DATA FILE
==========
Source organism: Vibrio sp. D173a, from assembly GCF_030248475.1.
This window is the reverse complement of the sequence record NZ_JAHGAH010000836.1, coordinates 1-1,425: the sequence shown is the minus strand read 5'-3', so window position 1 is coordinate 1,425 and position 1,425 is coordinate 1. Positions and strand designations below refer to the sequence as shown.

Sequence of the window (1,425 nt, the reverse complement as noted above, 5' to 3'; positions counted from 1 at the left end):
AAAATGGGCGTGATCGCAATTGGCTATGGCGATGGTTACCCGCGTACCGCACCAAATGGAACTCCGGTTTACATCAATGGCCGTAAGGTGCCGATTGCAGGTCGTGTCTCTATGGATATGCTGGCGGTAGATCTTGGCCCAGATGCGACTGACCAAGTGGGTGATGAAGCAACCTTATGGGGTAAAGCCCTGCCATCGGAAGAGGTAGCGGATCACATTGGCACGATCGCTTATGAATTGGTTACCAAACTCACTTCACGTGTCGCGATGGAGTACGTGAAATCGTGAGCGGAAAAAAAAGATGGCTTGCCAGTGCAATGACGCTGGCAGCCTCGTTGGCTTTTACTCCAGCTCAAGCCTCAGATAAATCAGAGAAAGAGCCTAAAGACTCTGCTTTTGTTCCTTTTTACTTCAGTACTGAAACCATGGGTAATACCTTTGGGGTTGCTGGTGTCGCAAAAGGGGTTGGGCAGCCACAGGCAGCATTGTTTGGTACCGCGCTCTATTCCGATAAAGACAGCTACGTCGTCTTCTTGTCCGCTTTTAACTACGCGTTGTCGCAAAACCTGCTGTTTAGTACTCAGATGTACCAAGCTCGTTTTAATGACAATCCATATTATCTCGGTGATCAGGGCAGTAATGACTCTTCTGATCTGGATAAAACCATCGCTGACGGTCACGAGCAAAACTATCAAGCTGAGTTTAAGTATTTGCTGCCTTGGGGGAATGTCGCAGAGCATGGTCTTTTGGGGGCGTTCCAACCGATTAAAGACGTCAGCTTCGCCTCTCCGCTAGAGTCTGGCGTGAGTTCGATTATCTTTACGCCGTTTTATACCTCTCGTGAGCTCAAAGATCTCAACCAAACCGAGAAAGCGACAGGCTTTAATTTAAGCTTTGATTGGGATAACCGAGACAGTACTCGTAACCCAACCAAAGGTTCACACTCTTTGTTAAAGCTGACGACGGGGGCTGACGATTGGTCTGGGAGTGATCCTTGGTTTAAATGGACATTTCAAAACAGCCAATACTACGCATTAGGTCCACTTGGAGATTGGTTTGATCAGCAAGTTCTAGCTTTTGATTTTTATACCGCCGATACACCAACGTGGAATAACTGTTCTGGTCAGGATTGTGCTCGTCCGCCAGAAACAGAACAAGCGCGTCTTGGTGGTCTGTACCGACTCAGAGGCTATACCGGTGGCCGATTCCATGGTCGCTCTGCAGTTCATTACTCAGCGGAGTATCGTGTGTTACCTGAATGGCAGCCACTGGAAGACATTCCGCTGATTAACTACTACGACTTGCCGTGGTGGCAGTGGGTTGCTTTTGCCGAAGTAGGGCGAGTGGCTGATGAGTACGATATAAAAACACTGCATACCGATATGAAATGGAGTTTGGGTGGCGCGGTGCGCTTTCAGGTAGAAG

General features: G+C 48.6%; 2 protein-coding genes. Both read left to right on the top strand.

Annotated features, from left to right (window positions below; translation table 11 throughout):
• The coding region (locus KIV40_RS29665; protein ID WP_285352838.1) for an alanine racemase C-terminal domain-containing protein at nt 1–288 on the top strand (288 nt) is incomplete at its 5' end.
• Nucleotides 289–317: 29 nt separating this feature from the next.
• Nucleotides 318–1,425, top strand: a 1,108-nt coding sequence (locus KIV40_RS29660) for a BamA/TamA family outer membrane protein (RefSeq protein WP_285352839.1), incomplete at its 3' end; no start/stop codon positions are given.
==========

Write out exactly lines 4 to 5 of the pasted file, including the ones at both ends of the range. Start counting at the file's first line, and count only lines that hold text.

AAAATGGGCGTGATCGCAATTGGCTATGGCGATGGTTACCCGCGTACCGCACCAAATGGAACTCCGGTTTACATCAATGGCCGTAAGGTGCCGATTGCAGGTCGTGTCTCTATGGATATGCTGGCGGTAGATCTTGGCCCAGATGCGACTGACCAAGTGGGTGATGAAGCAACCTTATGGGGTAAAGCCCTGCCATCGGAAGAGGTAGCGGATCACATTGGCACGATCGCTTATGAATTGGTTACCAAACTCACTTCACGTGTCGCGATGGAGTACGTGAAATCGTGAGCGGAAAAAAAAGATGGCTTGCCAGTGCAATGACGCTGGCAGCCTCGTTGGCTTTTACTCCAGCTCAAGCCTCAGATAAATCAGAGAAAGAGCCTAAAGACTCTGCTTTTGTTCCTTTTTACTTCAGTACTGAAACCATGGGTAATACCTTTGGGGTTGCTGGTGTCGCAAAAGGGGTTGGGCAGCCACAGGCAGCATTGTTTGGTACCGCGCTCTATTCCGATAAAGACAGCTACGTCGTCTTCTTGTCCGCTTTTAACTACGCGTTGTCGCAAAACCTGCTGTTTAGTACTCAGATGTACCAAGCTCGTTTTAATGACAATCCATATTATCTCGGTGATCAGGGCAGTAATGACTCTTCTGATCTGGATAAAACCATCGCTGACGGTCACGAGCAAAACTATCAAGCTGAGTTTAAGTATTTGCTGCCTTGGGGGAATGTCGCAGAGCATGGTCTTTTGGGGGCGTTCCAACCGATTAAAGACGTCAGCTTCGCCTCTCCGCTAGAGTCTGGCGTGAGTTCGATTATCTTTACGCCGTTTTATACCTCTCGTGAGCTCAAAGATCTCAACCAAACCGAGAAAGCGACAGGCTTTAATTTAAGCTTTGATTGGGATAACCGAGACAGTACTCGTAACCCAACCAAAGGTTCACACTCTTTGTTAAAGCTGACGACGGGGGCTGACGATTGGTCTGGGAGTGATCCTTGGTTTAAATGGACATTTCAAAACAGCCAATACTACGCATTAGGTCCACTTGGAGATTGGTTTGATCAGCAAGTTCTAGCTTTTGATTTTTATACCGCCGATACACCAACGTGGAATAACTGTTCTGGTCAGGATTGTGCTCGTCCGCCAGAAACAGAACAAGCGCGTCTTGGTGGTCTGTACCGACTCAGAGGCTATACCGGTGGCCGATTCCATGGTCGCTCTGCAGTTCATTACTCAGCGGAGTATCGTGTGTTACCTGAATGGCAGCCACTGGAAGACATTCCGCTGATTAACTACTACGACTTGCCGTGGTGGCAGTGGGTTGCTTTTGCCGAAGTAGGGCGAGTGGCTGATGAGTACGATATAAAAACACTGCATACCGATATGAAATGGAGTTTGGGTGGCGCGGTGCGCTTTCAGGTAGAAG

General features: G+C 48.6%; 2 protein-coding genes. Both read left to right on the top strand.